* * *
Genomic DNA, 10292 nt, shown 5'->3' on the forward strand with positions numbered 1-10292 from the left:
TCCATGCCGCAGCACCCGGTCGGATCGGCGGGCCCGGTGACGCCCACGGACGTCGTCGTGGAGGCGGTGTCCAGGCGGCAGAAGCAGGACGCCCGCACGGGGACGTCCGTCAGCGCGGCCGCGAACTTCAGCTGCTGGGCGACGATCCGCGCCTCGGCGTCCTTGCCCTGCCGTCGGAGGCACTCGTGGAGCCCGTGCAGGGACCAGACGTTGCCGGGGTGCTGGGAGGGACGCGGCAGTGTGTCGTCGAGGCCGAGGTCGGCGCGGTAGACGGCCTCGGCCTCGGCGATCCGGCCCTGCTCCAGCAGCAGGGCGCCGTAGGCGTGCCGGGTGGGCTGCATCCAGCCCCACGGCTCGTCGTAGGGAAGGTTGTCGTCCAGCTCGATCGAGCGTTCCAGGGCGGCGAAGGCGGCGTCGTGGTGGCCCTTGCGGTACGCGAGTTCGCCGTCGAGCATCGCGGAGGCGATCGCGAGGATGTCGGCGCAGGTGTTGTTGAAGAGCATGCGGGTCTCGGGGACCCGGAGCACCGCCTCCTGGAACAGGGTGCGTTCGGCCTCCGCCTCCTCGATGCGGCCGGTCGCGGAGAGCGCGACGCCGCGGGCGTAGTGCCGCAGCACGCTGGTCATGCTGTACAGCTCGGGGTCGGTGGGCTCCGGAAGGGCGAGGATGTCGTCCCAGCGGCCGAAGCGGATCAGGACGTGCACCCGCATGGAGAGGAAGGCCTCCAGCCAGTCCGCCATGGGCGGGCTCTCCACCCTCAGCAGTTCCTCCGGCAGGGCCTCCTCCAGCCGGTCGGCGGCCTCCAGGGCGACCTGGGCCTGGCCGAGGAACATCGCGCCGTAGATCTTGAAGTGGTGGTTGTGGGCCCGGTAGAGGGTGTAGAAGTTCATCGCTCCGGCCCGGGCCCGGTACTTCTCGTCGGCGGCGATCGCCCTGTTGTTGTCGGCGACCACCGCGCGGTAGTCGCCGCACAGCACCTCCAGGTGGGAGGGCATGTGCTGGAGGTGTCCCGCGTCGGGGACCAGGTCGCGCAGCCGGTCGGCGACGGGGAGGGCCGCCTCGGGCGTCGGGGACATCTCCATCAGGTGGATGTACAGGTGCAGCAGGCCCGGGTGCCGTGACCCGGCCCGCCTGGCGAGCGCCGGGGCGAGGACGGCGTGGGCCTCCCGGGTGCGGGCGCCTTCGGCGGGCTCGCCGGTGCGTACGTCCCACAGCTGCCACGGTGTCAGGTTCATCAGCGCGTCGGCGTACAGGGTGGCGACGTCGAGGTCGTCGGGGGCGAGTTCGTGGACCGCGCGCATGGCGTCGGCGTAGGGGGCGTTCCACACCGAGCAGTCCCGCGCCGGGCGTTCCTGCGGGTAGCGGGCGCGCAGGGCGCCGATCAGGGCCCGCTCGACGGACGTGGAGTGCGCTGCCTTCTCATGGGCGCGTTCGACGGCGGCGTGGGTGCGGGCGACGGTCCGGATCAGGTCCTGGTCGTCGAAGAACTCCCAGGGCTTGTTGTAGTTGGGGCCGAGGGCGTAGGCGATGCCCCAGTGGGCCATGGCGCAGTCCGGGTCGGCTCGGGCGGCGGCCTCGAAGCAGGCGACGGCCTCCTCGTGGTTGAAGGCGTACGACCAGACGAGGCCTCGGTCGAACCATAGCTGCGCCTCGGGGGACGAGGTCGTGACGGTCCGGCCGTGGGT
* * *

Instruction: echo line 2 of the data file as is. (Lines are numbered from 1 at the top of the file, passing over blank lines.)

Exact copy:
TCCATGCCGCAGCACCCGGTCGGATCGGCGGGCCCGGTGACGCCCACGGACGTCGTCGTGGAGGCGGTGTCCAGGCGGCAGAAGCAGGACGCCCGCACGGGGACGTCCGTCAGCGCGGCCGCGAACTTCAGCTGCTGGGCGACGATCCGCGCCTCGGCGTCCTTGCCCTGCCGTCGGAGGCACTCGTGGAGCCCGTGCAGGGACCAGACGTTGCCGGGGTGCTGGGAGGGACGCGGCAGTGTGTCGTCGAGGCCGAGGTCGGCGCGGTAGACGGCCTCGGCCTCGGCGATCCGGCCCTGCTCCAGCAGCAGGGCGCCGTAGGCGTGCCGGGTGGGCTGCATCCAGCCCCACGGCTCGTCGTAGGGAAGGTTGTCGTCCAGCTCGATCGAGCGTTCCAGGGCGGCGAAGGCGGCGTCGTGGTGGCCCTTGCGGTACGCGAGTTCGCCGTCGAGCATCGCGGAGGCGATCGCGAGGATGTCGGCGCAGGTGTTGTTGAAGAGCATGCGGGTCTCGGGGACCCGGAGCACCGCCTCCTGGAACAGGGTGCGTTCGGCCTCCGCCTCCTCGATGCGGCCGGTCGCGGAGAGCGCGACGCCGCGGGCGTAGTGCCGCAGCACGCTGGTCATGCTGTACAGCTCGGGGTCGGTGGGCTCCGGAAGGGCGAGGATGTCGTCCCAGCGGCCGAAGCGGATCAGGACGTGCACCCGCATGGAGAGGAAGGCCTCCAGCCAGTCCGCCATGGGCGGGCTCTCCACCCTCAGCAGTTCCTCCGGCAGGGCCTCCTCCAGCCGGTCGGCGGCCTCCAGGGCGACCTGGGCCTGGCCGAGGAACATCGCGCCGTAGATCTTGAAGTGGTGGTTGTGGGCCCGGTAGAGGGTGTAGAAGTTCATCGCTCCGGCCCGGGCCCGGTACTTCTCGTCGGCGGCGATCGCCCTGTTGTTGTCGGCGACCACCGCGCGGTAGTCGCCGCACAGCACCTCCAGGTGGGAGGGCATGTGCTGGAGGTGTCCCGCGTCGGGGACCAGGTCGCGCAGCCGGTCGGCGACGGGGAGGGCCGCCTCGGGCGTCGGGGACATCTCCATCAGGTGGATGTACAGGTGCAGCAGGCCCGGGTGCCGTGACCCGGCCCGCCTGGCGAGCGCCGGGGCGAGGACGGCGTGGGCCTCCCGGGTGCGGGCGCCTTCGGCGGGCTCGCCGGTGCGTACGTCCCACAGCTGCCACGGTGTCAGGTTCATCAGCGCGTCGGCGTACAGGGTGGCGACGTCGAGGTCGTCGGGGGCGAGTTCGTGGACCGCGCGCATGGCGTCGGCGTAGGGGGCGTTCCACACCGAGCAGTCCCGCGCCGGGCGTTCCTGCGGGTAGCGGGCGCGCAGGGCGCCGATCAGGGCCCGCTCGACGGACGTGGAGTGCGCTGCCTTCTCATGGGCGCGTTCGACGGCGGCGTGGGTGCGGGCGACGGTCCGGATCAGGTCCTGGTCGTCGAAGAACTCCCAGGGCTTGTTGTAGTTGGGGCCGAGGGCGTAGGCGATGCCCCAGTGGGCCATGGCGCAGTCCGGGTCGGCTCGGGCGGCGGCCTCGAAGCAGGCGACGGCCTCCTCGTGGTTGAAGGCGTACGACCAGACGAGGCCTCGGTCGAACCATAGCTGCGCCTCGGGGGACGAGGTCGTGACGGTCCGGCCGTGGGT